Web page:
The apparent magnitude of this angle will equal 90 degrees just so long as my eye is either directly above the rail or directly above the tie, even if it is not directly above the point where they meet.

There is a further necessary condition on representation: figure x represents visible figure y only if the apparent magnitudes of angles in y are equal to the real magnitudes of angles in x.

But spherical figures are different from the other figures in this respect: among figures indistinguishable from a given visible figure, spherical figures alone have their real angle magnitudes equal to the apparent magnitudes of the angles in the visible figure.

In particular, for every visible triangle v seen from e, there is a spherical triangle s centered on e such that the apparent magnitudes of angles in v are equal to the apparent magnitudes of angles in s.

In a spherical triangle, the apparent magnitudes of the angles (as seen from the center of the sphere) are equal to their real magnitudes.

If a visible triangle has angles of certain apparent magnitudes, its angles really are of those magnitudes.

In section 10, I advance the claim that what is special about the sphere as a surface of projection is this: among figures indistinguishable from a given visible figure, spherical figures alone have their real angle magnitudes equal to the apparent magnitudes of the angles in the visible figure.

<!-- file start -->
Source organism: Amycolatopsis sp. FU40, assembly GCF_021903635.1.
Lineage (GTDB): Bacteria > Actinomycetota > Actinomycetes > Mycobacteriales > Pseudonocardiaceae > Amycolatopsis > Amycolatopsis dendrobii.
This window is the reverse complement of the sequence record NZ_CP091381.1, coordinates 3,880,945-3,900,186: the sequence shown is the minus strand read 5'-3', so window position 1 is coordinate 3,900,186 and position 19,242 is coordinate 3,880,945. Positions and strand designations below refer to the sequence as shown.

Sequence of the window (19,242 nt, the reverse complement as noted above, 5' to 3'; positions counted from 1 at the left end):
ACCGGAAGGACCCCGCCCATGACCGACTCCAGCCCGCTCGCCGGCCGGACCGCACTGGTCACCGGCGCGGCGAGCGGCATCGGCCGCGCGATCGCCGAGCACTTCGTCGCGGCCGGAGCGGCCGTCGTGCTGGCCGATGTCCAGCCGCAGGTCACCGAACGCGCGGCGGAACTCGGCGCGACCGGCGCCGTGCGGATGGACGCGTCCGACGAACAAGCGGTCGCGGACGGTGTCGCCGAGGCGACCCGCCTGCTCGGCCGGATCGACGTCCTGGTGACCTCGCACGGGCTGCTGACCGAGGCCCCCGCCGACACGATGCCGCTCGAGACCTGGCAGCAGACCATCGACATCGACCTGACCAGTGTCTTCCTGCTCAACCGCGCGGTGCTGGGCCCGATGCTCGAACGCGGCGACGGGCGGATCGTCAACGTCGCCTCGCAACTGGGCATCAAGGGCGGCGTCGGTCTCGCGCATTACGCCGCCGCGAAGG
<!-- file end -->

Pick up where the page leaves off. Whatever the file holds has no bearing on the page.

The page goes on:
Given that indistinguishable figures are alike in the apparent magnitudes of their corresponding angles, the claim I have italicized above would follow from the following proposition, once plausibly conjectured as a theorem by Gideon Yaffe:

The figure also serves as a counterexample to the claim in the first paragraph of this appendix, since it is a nonspherical figure having the same real angle magnitudes as the apparent magnitudes in a visible triangle indistinguishable from it.

Recall how we defined 'figure x represents visible figure y' in section 10: (i) x is indistinguishable from y, and (ii) the apparent magnitudes of angles in y are equal to the real magnitudes of corresponding angles in x.